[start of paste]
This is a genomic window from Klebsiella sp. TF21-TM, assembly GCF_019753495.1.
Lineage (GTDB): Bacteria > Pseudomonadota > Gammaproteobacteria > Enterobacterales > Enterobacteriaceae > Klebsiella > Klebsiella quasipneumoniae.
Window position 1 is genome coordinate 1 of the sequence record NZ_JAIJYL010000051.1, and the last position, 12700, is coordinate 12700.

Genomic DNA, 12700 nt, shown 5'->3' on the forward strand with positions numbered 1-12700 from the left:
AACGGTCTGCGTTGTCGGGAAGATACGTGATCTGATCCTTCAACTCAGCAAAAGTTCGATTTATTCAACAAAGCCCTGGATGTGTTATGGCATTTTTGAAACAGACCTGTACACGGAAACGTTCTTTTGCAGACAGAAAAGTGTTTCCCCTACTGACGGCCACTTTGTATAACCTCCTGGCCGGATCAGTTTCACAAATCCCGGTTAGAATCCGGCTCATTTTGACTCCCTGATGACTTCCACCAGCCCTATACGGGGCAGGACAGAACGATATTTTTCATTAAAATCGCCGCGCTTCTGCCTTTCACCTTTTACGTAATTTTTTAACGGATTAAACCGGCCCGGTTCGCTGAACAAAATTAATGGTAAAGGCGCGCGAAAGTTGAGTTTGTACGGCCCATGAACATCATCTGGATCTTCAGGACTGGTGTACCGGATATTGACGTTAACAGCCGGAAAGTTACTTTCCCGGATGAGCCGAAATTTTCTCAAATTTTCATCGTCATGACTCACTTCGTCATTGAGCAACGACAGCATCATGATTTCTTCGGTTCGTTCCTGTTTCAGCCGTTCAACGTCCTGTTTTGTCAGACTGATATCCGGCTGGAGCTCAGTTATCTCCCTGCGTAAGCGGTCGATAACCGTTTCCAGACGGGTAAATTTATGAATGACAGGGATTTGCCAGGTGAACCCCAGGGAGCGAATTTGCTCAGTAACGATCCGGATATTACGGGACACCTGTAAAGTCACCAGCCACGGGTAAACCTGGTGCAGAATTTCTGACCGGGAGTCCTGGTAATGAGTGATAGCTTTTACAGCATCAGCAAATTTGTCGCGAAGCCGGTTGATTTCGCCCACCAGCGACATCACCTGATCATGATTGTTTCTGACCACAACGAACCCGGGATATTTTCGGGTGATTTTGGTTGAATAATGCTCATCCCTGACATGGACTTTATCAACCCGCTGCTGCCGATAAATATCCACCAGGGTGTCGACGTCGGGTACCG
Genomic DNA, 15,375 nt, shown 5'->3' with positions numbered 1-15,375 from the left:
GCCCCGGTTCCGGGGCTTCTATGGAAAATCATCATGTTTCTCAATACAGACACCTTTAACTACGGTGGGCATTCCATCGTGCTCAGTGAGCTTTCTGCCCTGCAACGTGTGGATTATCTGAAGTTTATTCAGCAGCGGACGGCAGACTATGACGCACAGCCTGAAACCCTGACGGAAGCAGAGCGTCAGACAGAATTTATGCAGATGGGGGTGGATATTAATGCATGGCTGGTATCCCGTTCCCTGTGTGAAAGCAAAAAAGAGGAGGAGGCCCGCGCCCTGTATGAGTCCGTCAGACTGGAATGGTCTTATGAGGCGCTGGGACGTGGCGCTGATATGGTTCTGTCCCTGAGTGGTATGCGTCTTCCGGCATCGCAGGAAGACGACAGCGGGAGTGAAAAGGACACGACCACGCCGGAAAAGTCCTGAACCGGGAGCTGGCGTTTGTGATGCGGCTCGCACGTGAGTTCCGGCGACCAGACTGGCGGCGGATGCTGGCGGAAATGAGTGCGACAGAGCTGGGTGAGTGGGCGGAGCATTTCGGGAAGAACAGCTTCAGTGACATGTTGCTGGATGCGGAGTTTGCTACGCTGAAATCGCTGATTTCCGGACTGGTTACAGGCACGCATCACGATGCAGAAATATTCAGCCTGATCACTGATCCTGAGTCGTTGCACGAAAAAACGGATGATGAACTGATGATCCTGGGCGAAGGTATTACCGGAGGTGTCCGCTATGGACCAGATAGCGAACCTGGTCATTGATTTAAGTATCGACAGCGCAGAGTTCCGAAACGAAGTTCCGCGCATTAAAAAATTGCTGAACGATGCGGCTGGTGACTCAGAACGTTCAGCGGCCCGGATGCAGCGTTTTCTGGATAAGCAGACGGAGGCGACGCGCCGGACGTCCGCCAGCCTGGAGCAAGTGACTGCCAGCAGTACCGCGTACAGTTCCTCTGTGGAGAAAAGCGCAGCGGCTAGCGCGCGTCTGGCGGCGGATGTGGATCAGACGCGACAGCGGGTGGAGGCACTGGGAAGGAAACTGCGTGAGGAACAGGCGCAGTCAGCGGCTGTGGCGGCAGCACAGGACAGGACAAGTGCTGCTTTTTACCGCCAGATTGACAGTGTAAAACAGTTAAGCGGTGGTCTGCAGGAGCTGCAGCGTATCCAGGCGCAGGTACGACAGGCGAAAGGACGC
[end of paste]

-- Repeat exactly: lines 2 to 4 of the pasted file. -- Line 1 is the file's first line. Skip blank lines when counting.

Lineage (GTDB): Bacteria > Pseudomonadota > Gammaproteobacteria > Enterobacterales > Enterobacteriaceae > Klebsiella > Klebsiella quasipneumoniae.
Window position 1 is genome coordinate 1 of the sequence record NZ_JAIJYL010000051.1, and the last position, 12700, is coordinate 12700.

Genomic DNA, 12700 nt, shown 5'->3' on the forward strand with positions numbered 1-12700 from the left: